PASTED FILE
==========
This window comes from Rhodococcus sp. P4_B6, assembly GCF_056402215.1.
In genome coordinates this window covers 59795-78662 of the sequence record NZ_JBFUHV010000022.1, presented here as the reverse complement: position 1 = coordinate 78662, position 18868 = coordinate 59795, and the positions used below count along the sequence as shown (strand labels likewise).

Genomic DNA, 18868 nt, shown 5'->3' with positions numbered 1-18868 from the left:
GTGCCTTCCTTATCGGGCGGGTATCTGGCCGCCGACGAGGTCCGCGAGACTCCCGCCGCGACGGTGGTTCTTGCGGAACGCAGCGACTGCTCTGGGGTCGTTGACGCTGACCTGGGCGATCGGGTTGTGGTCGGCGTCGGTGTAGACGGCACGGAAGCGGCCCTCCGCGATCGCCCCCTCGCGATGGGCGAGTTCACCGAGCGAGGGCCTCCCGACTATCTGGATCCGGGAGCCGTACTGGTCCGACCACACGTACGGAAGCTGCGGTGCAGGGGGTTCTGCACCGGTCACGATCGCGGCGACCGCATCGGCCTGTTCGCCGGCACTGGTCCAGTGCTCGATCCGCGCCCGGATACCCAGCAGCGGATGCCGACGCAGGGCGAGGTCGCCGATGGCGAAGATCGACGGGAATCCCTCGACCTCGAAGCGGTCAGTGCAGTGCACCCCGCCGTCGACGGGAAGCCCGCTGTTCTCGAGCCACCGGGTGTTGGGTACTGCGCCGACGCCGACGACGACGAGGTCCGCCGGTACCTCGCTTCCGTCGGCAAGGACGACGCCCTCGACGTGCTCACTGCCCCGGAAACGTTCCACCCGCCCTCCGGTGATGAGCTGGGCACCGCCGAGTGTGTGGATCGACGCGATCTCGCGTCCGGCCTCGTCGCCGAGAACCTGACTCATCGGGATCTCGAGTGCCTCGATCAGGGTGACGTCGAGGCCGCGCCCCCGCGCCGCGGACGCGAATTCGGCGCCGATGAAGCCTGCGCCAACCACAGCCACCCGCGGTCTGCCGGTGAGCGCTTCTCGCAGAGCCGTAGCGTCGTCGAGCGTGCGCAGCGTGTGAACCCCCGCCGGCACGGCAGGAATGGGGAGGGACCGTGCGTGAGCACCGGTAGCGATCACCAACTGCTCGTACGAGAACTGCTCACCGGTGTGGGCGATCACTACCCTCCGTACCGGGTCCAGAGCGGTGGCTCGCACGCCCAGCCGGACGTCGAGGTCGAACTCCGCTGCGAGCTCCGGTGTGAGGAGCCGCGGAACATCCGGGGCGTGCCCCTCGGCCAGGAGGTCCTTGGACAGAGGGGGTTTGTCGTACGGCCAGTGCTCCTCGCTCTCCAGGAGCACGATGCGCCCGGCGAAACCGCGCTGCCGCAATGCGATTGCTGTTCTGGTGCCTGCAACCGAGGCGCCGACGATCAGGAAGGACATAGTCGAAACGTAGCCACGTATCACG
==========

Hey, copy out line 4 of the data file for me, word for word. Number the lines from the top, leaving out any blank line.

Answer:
GTGCCTTCCTTATCGGGCGGGTATCTGGCCGCCGACGAGGTCCGCGAGACTCCCGCCGCGACGGTGGTTCTTGCGGAACGCAGCGACTGCTCTGGGGTCGTTGACGCTGACCTGGGCGATCGGGTTGTGGTCGGCGTCGGTGTAGACGGCACGGAAGCGGCCCTCCGCGATCGCCCCCTCGCGATGGGCGAGTTCACCGAGCGAGGGCCTCCCGACTATCTGGATCCGGGAGCCGTACTGGTCCGACCACACGTACGGAAGCTGCGGTGCAGGGGGTTCTGCACCGGTCACGATCGCGGCGACCGCATCGGCCTGTTCGCCGGCACTGGTCCAGTGCTCGATCCGCGCCCGGATACCCAGCAGCGGATGCCGACGCAGGGCGAGGTCGCCGATGGCGAAGATCGACGGGAATCCCTCGACCTCGAAGCGGTCAGTGCAGTGCACCCCGCCGTCGACGGGAAGCCCGCTGTTCTCGAGCCACCGGGTGTTGGGTACTGCGCCGACGCCGACGACGACGAGGTCCGCCGGTACCTCGCTTCCGTCGGCAAGGACGACGCCCTCGACGTGCTCACTGCCCCGGAAACGTTCCACCCGCCCTCCGGTGATGAGCTGGGCACCGCCGAGTGTGTGGATCGACGCGATCTCGCGTCCGGCCTCGTCGCCGAGAACCTGACTCATCGGGATCTCGAGTGCCTCGATCAGGGTGACGTCGAGGCCGCGCCCCCGCGCCGCGGACGCGAATTCGGCGCCGATGAAGCCTGCGCCAACCACAGCCACCCGCGGTCTGCCGGTGAGCGCTTCTCGCAGAGCCGTAGCGTCGTCGAGCGTGCGCAGCGTGTGAACCCCCGCCGGCACGGCAGGAATGGGGAGGGACCGTGCGTGAGCACCGGTAGCGATCACCAACTGCTCGTACGAGAACTGCTCACCGGTGTGGGCGATCACTACCCTCCGTACCGGGTCCAGAGCGGTGGCTCGCACGCCCAGCCGGACGTCGAGGTCGAACTCCGCTGCGAGCTCCGGTGTGAGGAGCCGCGGAACATCCGGGGCGTGCCCCTCGGCCAGGAGGTCCTTGGACAGAGGGGGTTTGTCGTACGGCCAGTGCTCCTCGCTCTCCAGGAGCACGATGCGCCCGGCGAAACCGCGCTGCCGCAATGCGATTGCTGTTCTGGTGCCTGCAACCGAGGCGCCGACGATCAGGAAGGACATAGTCGAAACGTAGCCACGTATCACG